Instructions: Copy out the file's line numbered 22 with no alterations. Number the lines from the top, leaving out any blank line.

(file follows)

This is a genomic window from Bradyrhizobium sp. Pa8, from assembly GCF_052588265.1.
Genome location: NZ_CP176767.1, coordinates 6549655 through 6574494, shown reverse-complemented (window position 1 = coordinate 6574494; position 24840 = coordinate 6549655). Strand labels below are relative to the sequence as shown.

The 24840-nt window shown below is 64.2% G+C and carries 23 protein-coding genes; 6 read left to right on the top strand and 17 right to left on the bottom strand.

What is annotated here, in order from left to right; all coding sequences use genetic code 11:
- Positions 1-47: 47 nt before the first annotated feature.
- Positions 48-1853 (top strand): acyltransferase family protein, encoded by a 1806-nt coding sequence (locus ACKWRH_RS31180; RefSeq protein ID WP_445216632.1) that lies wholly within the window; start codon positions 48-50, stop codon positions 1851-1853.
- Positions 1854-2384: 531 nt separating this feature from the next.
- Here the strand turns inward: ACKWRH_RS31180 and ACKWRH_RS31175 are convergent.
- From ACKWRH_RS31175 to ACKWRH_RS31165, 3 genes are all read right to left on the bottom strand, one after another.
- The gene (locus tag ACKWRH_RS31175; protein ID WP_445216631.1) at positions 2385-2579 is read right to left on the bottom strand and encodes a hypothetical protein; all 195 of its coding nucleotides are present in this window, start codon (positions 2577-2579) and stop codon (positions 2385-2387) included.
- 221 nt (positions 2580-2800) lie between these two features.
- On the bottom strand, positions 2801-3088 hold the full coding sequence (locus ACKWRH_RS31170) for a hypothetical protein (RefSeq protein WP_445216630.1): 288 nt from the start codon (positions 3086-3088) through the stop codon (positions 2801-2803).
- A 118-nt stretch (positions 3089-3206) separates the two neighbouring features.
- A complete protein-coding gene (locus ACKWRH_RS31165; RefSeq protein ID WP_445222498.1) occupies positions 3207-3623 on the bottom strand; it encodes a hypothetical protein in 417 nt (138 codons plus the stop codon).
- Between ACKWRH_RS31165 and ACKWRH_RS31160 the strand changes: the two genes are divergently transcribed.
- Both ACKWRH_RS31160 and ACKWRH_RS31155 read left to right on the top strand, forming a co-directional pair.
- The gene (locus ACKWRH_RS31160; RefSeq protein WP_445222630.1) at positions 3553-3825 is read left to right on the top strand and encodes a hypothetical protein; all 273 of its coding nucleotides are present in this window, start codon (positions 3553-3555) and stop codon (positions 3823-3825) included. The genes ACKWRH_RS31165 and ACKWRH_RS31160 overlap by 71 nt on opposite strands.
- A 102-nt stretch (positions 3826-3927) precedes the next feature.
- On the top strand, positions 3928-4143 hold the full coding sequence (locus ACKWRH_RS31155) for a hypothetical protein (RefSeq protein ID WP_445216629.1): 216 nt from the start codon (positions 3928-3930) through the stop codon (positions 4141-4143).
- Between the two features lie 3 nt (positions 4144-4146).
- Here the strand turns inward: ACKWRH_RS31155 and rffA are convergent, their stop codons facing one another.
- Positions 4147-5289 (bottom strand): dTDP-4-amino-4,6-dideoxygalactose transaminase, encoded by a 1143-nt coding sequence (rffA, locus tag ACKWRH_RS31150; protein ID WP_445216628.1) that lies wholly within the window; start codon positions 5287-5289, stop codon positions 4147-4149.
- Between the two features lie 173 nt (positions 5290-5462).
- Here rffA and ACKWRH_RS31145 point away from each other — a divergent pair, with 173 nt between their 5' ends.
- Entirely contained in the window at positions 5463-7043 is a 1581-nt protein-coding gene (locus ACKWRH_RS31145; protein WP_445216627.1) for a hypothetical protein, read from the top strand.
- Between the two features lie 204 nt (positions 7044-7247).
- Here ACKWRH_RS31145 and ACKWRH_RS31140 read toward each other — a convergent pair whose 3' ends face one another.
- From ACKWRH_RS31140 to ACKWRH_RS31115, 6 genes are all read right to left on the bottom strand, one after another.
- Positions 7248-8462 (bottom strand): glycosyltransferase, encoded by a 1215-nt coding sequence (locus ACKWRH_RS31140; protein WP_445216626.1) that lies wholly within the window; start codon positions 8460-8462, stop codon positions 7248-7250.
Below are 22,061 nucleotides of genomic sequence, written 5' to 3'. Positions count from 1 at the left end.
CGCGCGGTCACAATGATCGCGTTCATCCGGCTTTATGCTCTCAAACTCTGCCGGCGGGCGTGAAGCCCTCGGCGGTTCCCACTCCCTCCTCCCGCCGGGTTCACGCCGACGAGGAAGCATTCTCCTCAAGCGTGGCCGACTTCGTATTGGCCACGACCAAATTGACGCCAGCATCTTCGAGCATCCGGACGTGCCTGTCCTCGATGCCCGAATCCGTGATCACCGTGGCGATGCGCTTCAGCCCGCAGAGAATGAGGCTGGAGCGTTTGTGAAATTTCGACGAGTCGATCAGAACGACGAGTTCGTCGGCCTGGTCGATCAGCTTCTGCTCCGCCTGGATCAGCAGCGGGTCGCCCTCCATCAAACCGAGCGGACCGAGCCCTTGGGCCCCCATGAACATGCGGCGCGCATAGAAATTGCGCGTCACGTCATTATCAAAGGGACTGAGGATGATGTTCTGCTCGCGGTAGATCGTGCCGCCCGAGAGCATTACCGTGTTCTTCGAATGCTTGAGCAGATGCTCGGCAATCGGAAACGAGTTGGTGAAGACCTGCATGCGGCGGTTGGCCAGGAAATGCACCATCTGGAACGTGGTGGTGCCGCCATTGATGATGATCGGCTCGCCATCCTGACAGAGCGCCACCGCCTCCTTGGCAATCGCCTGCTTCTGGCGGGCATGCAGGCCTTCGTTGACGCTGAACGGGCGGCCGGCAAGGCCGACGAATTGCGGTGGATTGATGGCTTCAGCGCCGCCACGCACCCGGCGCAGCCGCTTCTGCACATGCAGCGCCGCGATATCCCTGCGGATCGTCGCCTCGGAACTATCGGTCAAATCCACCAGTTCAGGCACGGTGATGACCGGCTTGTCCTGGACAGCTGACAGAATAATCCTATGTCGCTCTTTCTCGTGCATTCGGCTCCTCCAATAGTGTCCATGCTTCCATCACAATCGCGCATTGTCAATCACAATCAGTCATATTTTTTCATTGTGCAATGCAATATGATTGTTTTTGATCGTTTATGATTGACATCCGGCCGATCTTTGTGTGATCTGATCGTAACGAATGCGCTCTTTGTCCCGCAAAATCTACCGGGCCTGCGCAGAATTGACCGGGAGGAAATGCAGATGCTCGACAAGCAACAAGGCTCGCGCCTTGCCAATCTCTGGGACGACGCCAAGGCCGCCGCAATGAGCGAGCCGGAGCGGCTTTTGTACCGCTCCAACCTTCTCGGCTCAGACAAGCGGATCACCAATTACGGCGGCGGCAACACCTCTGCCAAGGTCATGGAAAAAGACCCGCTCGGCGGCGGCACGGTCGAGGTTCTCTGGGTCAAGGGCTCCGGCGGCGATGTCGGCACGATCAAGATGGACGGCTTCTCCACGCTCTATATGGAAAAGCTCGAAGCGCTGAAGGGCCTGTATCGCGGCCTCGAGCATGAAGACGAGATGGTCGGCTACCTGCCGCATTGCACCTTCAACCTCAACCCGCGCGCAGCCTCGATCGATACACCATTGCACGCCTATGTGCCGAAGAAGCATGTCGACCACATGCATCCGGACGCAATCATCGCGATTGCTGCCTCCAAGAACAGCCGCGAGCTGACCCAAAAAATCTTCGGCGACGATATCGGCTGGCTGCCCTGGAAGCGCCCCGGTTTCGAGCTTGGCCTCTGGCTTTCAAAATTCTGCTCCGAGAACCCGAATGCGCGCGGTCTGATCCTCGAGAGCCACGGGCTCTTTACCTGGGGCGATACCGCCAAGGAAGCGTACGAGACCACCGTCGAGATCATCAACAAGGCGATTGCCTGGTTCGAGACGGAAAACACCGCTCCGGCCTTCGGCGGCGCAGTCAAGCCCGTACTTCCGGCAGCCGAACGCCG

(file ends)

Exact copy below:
- Positions 4147-5289 (bottom strand): dTDP-4-amino-4,6-dideoxygalactose transaminase, encoded by a 1143-nt coding sequence (rffA, locus tag ACKWRH_RS31150; protein ID WP_445216628.1) that lies wholly within the window; start codon positions 5287-5289, stop codon positions 4147-4149.